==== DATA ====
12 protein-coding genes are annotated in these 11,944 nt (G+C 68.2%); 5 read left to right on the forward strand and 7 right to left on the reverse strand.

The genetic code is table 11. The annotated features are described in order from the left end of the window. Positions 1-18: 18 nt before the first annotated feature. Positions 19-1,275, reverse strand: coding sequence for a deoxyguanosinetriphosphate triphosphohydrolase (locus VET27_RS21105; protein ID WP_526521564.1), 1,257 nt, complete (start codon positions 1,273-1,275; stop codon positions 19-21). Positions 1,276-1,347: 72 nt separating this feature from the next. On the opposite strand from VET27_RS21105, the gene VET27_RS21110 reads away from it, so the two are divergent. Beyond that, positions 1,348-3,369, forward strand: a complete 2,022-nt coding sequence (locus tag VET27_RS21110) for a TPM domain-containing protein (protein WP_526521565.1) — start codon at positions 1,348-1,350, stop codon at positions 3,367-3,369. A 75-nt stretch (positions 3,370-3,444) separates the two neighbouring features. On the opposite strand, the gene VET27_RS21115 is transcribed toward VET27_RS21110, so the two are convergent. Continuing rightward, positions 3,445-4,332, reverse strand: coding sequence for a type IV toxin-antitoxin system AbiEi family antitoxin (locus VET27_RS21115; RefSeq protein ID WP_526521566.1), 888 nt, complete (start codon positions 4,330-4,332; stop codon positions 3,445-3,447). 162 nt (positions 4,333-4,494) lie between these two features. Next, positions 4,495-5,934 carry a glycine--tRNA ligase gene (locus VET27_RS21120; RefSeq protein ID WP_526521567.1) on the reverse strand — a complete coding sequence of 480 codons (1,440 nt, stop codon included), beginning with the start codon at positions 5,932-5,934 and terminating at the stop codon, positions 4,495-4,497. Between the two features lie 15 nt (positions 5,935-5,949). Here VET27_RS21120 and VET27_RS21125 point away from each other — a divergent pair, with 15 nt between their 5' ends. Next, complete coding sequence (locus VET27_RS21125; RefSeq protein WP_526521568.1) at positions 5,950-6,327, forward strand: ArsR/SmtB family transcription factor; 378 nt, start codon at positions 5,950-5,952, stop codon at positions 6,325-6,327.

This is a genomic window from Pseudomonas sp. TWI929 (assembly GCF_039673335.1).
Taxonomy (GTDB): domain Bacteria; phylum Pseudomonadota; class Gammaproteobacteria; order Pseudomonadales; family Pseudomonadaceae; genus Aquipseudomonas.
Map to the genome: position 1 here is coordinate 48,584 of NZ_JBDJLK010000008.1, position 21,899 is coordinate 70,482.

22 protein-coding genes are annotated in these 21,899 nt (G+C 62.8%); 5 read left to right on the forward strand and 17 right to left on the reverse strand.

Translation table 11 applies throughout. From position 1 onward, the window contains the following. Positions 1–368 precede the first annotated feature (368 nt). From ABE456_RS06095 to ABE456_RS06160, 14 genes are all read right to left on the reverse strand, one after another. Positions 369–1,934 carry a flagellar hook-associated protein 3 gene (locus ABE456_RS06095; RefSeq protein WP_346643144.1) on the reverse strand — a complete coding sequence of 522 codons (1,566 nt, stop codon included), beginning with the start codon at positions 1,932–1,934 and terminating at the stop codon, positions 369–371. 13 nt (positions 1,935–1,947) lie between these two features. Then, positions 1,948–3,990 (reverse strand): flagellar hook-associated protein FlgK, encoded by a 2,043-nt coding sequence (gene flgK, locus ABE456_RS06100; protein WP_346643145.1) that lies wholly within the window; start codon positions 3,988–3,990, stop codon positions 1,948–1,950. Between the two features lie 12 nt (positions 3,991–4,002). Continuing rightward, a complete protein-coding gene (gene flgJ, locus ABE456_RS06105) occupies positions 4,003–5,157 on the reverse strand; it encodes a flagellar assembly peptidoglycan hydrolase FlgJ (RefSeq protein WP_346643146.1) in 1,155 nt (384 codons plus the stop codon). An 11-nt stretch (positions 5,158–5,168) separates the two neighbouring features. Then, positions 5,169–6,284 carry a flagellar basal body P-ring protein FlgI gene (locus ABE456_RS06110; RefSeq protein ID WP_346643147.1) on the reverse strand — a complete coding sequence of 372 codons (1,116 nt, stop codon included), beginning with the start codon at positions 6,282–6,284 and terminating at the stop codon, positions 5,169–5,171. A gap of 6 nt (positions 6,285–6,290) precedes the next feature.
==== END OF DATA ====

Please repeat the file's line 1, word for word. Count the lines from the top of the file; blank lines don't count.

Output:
12 protein-coding genes are annotated in these 11,944 nt (G+C 68.2%); 5 read left to right on the forward strand and 7 right to left on the reverse strand.